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Mr. Trash Wheel Is The Eco-Friendly Plastic-Picking Device Cleaning Up Harbors

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There's nothing cute about plucking plastic garbage out of Baltimore harbor waters. Not until you've met Mr. Trash Wheel, anyway. Thanks to this floating trash wheel with giant googly eyes, Baltimore's Inner Harbor is cleaner than it's been in years. And it's getting clean in efficient and adorable style.

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He Only Has Eyes For Trash

Mr. Trash Wheel is adorable, and incredibly effective. Since it hit the waters of Baltimore's Inner Harbor (where it can clear debris before it enters the Chesapeake Bay) in May 2014, Mr. Trash Wheel has scooped up over a million pounds of trash. This googly gadget is not messing around! The wheel was born after creator John Kellett took a crack at creating a pilot device in 2008 that cleaned waste from the harbor. After revising the original model, and getting support from the Waterfront Partnership of Baltimore, Mr. Trash Wheel as we know it (him?) was born.

According to National Geographic, "the contraption works by drawing power from solar panels and the current of Jones Falls River to turn a waterwheel, which in turn powers a conveyer belt. Containment booms direct the trash towards the conveyer belt, which then drops the debris into a waiting Dumpster. That bin sits on its own platform and can be floated out when it's time to change it."

Related: The Environmental Crisis of Plastic Polluting The Oceans

But okay, we need to talk about those eyes. They weren't part of the original design, but they've helped create a small Mr. Trash Wheel fandom for those who can't resist a good anthropomorphized water wheel (check out the Twitter account). In turn, the new—literal—face of Mr. Trash Wheel has brought interest to the issue of water pollution.

Related: ByFusion Turns Pollution Into Eco-Friendly Construction

That's Professor Trash Wheel To You

It was only a matter of time before Mr. Trash Wheel got lonely. The floating device gained a buddy in December 2016, who was given the appropriately adorable name of Professor Trash Wheel. The success of both Mr. and Professor Trash Wheel is a great thing for Baltimore, but may soon float over to harbors in more cities.

Related: Paris Is Going "Car-Free" Once A Month To Tackle Air Pollution

Of course, this is about more than just a trash picker with a pretty face. Mr. Trash Wheel and his Professor friend are facilitating real legislative change in Baltimore. As National Geographic reports, each haul pulled out of the water from the devices "includes almost nine million cigarette butts and over 300,000 plastic bags. The data is used to support environmental legislation. For example, the Waterfront Partnership recently supported a bill that would ban Styrofoam containers. Mr. Trash Wheel picks up an average of 14,000 Styrofoam containers a month, second only to cigarettes."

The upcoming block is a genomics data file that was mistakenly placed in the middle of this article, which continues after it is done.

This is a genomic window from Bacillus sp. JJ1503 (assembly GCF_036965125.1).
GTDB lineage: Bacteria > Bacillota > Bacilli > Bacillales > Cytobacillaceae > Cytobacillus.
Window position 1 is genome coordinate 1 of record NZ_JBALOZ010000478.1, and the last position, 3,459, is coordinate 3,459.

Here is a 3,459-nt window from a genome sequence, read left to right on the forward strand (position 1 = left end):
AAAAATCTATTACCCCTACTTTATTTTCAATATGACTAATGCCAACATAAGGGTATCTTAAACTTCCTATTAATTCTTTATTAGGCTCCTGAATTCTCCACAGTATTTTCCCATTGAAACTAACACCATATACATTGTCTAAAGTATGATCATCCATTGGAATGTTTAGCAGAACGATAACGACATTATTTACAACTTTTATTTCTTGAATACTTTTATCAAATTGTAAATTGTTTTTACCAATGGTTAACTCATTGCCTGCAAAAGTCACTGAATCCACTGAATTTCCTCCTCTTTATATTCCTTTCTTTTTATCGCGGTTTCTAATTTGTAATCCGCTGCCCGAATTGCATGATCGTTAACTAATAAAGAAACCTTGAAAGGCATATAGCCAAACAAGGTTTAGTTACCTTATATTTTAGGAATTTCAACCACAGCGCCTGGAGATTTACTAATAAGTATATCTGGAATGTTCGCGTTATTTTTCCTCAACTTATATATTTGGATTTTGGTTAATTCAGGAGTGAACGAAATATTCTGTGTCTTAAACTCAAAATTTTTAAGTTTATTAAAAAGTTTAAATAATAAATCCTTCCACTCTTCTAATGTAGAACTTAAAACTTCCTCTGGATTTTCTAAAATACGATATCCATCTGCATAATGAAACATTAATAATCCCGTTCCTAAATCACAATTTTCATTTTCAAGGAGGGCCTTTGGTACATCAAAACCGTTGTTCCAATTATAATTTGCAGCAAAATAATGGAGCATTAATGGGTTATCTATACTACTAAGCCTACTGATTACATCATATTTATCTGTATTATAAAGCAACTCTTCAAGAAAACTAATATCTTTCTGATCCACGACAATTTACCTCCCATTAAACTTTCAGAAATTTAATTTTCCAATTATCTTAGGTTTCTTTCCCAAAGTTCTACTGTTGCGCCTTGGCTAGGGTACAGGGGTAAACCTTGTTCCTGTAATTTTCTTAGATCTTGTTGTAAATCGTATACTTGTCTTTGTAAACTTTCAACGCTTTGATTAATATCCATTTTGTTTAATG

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John Kellett
Founder and president of Clearwater Mills, LLC
Q:
What inspired you to take on the issue of cleaning up plastic waste from Baltimore's harbors?
A:

I have been working on Baltimore Harbor for more than 25 years and it is a truly beautiful place. Unfortunately, the trash and other pollution has a tremendous negative impact on the experience of visitors, residents, recreational users and aquatic life. Through my work on the harbor as an environmental educator and as director of the Baltimore Maritime Museum, I was confronted with this problem on a daily basis and felt the need to try to do something about it.

Q:
What were some key features you wanted to include in the design of Mr. Trash Wheel?
A:

We felt it was important for the machine to be powered by renewable energy and be sustainable. It seems critical that while cleaning up one kind of pollution you are not producing another. It is also important that in this highly visible location that the machine looks attractive and show that it is possible to do an ugly job while looking good. My friends at Ziger/Snead Architects did a great job designing a cover structure that is distinctive, artistic and lets people see how it works. It is also important to our design to keep it simple and strong. A flooded river is a tough environment for machinery and we felt that strength and simplicity would be a good approach to keeping maintenance and operating costs down.

Q:
What are some easy steps people can take to keep our lakes, rivers, and oceans clean?
A:

There are many simple ways everyone can be a part of the solution. First, make sure your trash ends up in a place where it can't find its way into our waterways. Recycle, or better yet, reuse. Volunteer for cleanups in your neighborhood in a park or on a beach. We would truly be happy if there was nothing for the trash wheels to pick up.

Q:
You didn't originally design Mr. Trash Wheel with its distinctive googly eyes—how do you feel about them?
A:

The googly eyes and the Mr. Trash Wheel character are a lot of fun and a tremendous way to draw attention to the problem of pollution in our waterways and hopefully inspire people to become part of the solution. We hope that everyone still understands that the trash wheel is a serious piece of equipment addressing a very serious problem.

Q:
Where would you like to see Mr. Trash Wheel go in the future?
A:

Eventually we hope there is not a need for trash wheels. Until that time, we think there are many, many places around the world where they could have a very positive impact like they are having in Baltimore.

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